Jagapathi Babu on Aravindha Sametha and why he doesn’t like being tagged as a villain
In 2014, when Jagapathi Babu turned antagonist for the first time in his career spanning over two decades, little did he know that it would change his life forever.
In 2014, when Jagapathi Babu turned antagonist for the first time in his career spanning over two decades, little did he know that it would change his life forever. Prior to that, he had built his reputation as a ‘family hero’; however, by his own admission, he lost his market as a hero and he was left with no other option but to adapt himself to the changing trends in the industry. But thanks to filmmaker Boyapati Srinu, he got a new lease of life as an actor with the Balakrishna-starrer Legend. His salt and pepper look, combined with a striking makeover became an instant hit and he hasn’t looked back ever since. “I’ve been told by the likes of Chiranjeevi that I took an intelligent decision to play different roles starting from Legend, but the truth is that I didn’t have an option. I was in a financial mess and I had to do something to survive,” Jagapathi Babu says as in a matter-of-factly tone.
In recent years, he made a mark with films like Srimanthudu, where he played Mahesh Babu’s father, and later as a suave businessman in Jr NTR-Sukumar’s Nannaku Prematho. In the meantime, he began getting prominent roles in Tamil, Malayalam, and Kannada films too. So far in the year, he has been part of four major films - Rangasthalam, Saakshyam, Goodachari, and Aravindha Sametha in Telugu, apart from Sye Raa Narasimha Reddy, and a few other Tamil films that are yet to release.
Reflecting on his dream run in Telugu cinema, especially in 2018, Jagapathi Babu says, “I won’t deny that it’s been a wonderful year for me. Every director I’ve worked with in recent times has surprised me in more ways than I could have imagined. I loved playing the role of a village president in Rangasthalam, and it earned me a lot of respect. Then, in Goodachari, it was quite interesting to explore a father-son relationship within the context of a spy thriller. And now, with Aravindha Sametha, I think I’ve outdone myself in terms of how ruthless I can be on screen. The credit for this goes to Trivikram Srinivas, Jr NTR, and rest of the cast and crew because everyone kept encouraging each other to deliver their best.” Admittedly, the actor was surprised when one of his fans told him that after almost 30 years, people in remote villages had started recognising him as an actor. “It’s ironic that more people have been recognising my work only after I made a comeback with Legend and kept doing all these supporting roles,” he laughs.
In Trivikram Srinivas’ Aravindha Sametha, Jagapathi Babu played Basi Reddy, a dreaded factionist who is always at loggerheads with the protagonist Veera Raghava (played by Jr NTR). It’s easily the most violent character he has played; however, the actor confesses that he had nothing to fall back on except for Trivikram’s vision for the role. “I don’t like violence on screen and I’m quite sophisticated in real life. I agreed to do the film only because I respect Trivikram Srinivas and Jr NTR is a good friend. I didn’t even hear the script completely. The day I began shooting for the film, I was convinced that it was going to be a special role in my career,” he says. It wasn’t just his look that stood out, but what stunned a lot of people was the gruffness in his voice. Apparently, he was so exhausted while dubbing for his character that he almost fainted a few times. “You can change a lot of things, especially in terms of bringing out raw emotions, anger, among other things, while dubbing for the role. In Aravindha Sametha, dubbing for my role was far more difficult than acting itself,” Jagapathi Babu reveals.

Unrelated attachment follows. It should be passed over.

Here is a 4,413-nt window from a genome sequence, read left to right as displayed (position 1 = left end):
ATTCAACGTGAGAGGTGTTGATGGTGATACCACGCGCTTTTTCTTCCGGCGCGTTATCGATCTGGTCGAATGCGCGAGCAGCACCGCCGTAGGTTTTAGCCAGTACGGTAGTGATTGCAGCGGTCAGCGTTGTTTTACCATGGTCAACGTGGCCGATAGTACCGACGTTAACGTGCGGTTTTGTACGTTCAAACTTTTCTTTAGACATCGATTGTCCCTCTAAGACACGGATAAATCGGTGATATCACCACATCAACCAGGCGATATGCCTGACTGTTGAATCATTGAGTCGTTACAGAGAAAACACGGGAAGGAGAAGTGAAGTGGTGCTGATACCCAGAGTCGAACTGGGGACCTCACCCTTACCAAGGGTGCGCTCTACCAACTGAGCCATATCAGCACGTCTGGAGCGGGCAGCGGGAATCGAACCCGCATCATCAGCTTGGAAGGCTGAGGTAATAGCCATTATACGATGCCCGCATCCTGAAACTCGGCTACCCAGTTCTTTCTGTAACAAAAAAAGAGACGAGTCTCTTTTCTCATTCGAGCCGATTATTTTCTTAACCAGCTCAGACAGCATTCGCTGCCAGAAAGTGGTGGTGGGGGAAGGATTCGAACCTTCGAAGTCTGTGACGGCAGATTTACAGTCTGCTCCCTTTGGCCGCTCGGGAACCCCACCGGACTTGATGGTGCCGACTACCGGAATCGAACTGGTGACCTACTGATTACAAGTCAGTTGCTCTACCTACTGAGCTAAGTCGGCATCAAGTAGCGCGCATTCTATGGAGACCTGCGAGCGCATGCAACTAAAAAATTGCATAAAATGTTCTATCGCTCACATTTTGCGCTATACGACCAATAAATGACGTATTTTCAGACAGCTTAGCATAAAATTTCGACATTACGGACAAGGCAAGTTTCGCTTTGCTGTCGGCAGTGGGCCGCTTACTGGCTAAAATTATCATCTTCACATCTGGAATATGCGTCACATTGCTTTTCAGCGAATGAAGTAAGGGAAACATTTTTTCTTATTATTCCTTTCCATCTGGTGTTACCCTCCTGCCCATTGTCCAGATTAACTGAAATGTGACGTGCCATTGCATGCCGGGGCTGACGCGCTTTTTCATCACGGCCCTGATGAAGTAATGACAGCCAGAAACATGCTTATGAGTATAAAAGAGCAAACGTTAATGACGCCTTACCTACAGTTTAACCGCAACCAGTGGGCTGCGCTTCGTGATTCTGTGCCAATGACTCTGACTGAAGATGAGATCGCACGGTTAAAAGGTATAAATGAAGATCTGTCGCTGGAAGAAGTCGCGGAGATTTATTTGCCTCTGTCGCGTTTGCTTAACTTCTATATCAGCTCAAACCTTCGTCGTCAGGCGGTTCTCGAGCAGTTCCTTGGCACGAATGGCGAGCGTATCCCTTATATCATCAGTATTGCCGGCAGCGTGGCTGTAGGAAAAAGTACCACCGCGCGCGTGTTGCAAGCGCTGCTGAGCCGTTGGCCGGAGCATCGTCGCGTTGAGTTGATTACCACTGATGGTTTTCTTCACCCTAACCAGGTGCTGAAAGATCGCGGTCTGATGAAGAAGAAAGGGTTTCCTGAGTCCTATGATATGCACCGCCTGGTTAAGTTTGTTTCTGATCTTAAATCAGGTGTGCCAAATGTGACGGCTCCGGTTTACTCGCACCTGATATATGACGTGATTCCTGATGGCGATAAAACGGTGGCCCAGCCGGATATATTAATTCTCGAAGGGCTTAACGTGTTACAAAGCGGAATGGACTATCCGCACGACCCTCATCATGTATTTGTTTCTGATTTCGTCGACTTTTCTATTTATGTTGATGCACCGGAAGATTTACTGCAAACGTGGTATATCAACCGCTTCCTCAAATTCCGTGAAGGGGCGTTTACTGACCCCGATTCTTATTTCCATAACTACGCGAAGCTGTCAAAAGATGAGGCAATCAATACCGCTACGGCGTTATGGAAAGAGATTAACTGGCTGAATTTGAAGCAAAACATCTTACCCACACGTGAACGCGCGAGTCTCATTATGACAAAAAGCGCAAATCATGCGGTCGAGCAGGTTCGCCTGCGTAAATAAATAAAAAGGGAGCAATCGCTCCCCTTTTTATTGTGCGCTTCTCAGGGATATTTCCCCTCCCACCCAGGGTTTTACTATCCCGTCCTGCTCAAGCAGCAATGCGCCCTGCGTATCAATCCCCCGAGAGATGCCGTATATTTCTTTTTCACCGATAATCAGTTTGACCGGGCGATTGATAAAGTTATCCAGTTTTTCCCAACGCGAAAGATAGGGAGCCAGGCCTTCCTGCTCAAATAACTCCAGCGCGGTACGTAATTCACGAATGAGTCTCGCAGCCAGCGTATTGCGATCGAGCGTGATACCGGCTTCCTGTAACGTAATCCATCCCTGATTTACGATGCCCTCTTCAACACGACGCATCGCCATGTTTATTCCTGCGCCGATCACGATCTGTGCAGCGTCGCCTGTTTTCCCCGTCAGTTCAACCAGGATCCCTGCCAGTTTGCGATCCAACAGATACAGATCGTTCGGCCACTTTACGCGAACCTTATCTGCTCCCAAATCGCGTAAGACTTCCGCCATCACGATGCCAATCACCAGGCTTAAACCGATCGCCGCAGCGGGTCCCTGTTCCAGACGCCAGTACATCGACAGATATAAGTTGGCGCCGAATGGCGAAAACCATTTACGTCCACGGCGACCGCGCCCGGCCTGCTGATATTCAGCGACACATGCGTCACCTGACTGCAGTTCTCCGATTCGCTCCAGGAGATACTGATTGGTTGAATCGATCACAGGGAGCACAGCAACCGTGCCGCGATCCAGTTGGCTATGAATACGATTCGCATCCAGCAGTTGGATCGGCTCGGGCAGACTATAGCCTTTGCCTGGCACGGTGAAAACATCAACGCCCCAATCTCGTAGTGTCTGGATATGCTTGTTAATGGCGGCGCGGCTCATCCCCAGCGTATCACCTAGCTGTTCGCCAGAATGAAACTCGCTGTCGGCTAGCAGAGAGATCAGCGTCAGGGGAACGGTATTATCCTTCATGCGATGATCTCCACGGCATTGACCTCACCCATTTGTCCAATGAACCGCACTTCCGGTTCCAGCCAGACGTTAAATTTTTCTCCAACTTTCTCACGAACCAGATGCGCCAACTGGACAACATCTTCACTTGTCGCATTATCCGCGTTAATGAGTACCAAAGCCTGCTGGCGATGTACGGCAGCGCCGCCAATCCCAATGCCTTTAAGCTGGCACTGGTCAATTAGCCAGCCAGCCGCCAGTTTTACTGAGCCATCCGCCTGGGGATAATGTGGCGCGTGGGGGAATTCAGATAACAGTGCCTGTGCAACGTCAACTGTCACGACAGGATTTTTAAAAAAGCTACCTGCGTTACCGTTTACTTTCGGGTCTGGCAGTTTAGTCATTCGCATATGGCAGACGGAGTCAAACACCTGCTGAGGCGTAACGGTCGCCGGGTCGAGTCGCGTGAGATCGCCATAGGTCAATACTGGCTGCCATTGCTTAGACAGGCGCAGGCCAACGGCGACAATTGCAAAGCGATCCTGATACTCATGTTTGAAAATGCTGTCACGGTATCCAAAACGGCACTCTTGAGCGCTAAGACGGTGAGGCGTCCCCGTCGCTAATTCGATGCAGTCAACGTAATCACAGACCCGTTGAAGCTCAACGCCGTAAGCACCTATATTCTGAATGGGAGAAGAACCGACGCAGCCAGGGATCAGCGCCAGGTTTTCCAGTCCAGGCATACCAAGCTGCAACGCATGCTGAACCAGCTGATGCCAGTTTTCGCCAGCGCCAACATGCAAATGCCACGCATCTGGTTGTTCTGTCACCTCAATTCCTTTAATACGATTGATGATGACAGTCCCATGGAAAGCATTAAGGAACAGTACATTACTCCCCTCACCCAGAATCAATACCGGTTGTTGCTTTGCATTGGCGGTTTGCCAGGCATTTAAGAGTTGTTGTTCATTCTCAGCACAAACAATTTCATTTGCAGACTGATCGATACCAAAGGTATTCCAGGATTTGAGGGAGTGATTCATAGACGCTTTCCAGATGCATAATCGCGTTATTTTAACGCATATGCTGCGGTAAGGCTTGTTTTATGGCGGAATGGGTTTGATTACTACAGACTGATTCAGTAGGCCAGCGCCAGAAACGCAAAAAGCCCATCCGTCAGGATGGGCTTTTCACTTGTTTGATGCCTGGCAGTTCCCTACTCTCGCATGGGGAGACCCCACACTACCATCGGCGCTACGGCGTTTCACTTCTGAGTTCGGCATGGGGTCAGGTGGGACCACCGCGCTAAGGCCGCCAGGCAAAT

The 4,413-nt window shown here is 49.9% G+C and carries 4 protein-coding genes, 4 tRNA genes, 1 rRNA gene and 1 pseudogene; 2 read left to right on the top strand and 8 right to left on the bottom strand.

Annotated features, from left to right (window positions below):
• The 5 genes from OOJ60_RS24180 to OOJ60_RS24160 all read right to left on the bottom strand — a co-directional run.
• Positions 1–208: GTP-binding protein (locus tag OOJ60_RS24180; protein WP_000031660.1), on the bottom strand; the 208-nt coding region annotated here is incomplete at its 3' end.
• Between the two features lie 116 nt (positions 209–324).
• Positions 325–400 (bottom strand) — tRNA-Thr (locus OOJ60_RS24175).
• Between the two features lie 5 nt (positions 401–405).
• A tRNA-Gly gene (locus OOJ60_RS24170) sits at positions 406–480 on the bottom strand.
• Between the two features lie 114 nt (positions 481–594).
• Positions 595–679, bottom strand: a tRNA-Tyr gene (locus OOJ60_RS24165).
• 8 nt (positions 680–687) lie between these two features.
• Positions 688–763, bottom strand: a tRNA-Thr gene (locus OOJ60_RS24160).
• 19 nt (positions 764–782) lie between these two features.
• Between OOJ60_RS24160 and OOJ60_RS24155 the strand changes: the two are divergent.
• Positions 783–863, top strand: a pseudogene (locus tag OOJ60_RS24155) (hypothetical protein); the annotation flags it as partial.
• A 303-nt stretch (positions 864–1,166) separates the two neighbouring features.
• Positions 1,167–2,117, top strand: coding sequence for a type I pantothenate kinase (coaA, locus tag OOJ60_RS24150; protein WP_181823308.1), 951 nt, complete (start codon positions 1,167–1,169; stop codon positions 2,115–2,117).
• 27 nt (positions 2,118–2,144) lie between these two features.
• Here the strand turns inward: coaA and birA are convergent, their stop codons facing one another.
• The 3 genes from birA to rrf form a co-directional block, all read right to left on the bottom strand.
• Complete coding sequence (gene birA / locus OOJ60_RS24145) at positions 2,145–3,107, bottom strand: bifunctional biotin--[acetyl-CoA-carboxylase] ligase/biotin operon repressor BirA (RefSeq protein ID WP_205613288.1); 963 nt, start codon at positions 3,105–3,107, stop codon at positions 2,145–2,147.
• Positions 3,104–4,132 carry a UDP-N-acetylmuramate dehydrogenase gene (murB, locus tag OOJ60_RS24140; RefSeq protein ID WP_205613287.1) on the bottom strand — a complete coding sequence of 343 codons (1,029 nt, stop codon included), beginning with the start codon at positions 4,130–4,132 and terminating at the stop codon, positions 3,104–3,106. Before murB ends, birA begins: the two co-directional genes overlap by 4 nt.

A few years ago, when he was toying with the idea of playing villainous and other supporting roles, Jagapathi Babu recalls asking filmmaker RGV about what he needed to do to improve his acting skills. “The only advice RGV gave me was to watch as many films as I could. Acting is a continuous learning process and I needed to understand a lot more than I thought I knew,” he says, adding, “Eccentric characters (Joker in Dark Knight and Calvin Candie in Django Unchained) fascinate me. I really respect my contemporaries like Prakash Raj, Sonu Sood, and Nana Patekar. Watching their films over and over again helped me understand what it takes to play an antagonist.” More importantly, he had to conquer his fear of failure and self-doubt about whether he was doing the right thing or not. “While shooting for Legend, I would wake up in the middle of the night and wonder if I was on the right path. My friends convinced me to stick to what I was doing because all other ways were already shut for me. In hindsight, I’m glad I listened to them (laughs). Having said that, I don’t like being tagged as a villain. I want to do all sorts of supporting roles, including that of a father, a husband etc. I don’t like violence, but as an actor, I’ve to do justice to my work. It scared me when I thought about how people would react if they saw me in roles like Basi Reddy (Aravindha Sametha) or Phanindra Bhupathi (Rangasthalam). That’s not me at all,” Jagapathi Babu adds.
Now that he has begun expanding his horizon beyond Telugu cinema, Jagapathi Babu admits that he is eager to explore as many different characters as he can. “Language has never been an issue for me. I’m already getting the hang of Malayalam now. I would love to do films in Bengali cinema. It’s not just about getting exposure in a different industry. As an actor, it’s gratifying when you get to do different roles in as many languages as you can. You never know who's going to surprise and motivate you to do better than you've ever done before,” Jagapathi Babu signs off.
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